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Are my fish acting alright? with Video, PLEASE reply!!

This is a discussion on Are my fish acting alright? with Video, PLEASE reply!! within the Beginner Freshwater Aquarium forums, part of the Freshwater Fish and Aquariums category; --> Im going to check the ph of my tap water. I will be checking the town hall tomorrow to see if they can clarify ...

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Are my fish acting alright? with Video, PLEASE reply!!
Old 06-15-2012, 10:48 PM   #11
 
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Im going to check the ph of my tap water.
I will be checking the town hall tomorrow to see if they can clarify whether my water is hard or soft. For reference, is it GH that is hardness?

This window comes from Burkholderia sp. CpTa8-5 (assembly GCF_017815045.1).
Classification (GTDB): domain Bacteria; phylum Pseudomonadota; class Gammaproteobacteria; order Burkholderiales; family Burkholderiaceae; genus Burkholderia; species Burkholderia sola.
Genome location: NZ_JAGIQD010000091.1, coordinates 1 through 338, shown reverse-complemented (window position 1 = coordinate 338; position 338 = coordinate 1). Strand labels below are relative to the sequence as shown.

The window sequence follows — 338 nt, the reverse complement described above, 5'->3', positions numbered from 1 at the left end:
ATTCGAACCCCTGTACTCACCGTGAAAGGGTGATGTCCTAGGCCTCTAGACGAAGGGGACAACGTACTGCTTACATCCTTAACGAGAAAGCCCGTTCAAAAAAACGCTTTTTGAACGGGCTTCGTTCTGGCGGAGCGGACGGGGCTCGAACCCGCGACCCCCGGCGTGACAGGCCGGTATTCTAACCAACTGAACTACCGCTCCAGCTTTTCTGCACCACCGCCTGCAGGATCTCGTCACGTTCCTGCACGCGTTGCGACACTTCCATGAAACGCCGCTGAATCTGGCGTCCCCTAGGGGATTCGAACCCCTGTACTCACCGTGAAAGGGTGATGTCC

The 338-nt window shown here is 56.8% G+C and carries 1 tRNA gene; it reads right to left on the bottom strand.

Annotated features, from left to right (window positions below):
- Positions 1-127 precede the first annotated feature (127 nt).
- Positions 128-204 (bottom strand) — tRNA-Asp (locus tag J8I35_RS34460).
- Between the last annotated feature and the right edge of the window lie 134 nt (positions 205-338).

These fish were raised in my towns water, ive read if they are conditioned to it they can be okay in it?
You said crushed coral..what about coral i already have? Its from Aruba, been boiled three times because i was going to put it in the tank, and was told not to.
I obviously wont act until i find out whether my water is hard or soft, but would that be a solution?
I can ask, but im not sure my lps had dolomite or argonite...

Why doesnt the master testing kit have GH and KH?? its supposed to be MASTER! lol
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Old 06-15-2012, 11:32 PM   #12
 
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Oh this is exhausting..

So i tested my tap water...and my tank water...FOUR TIMES. Seven, if you count the high ph tests.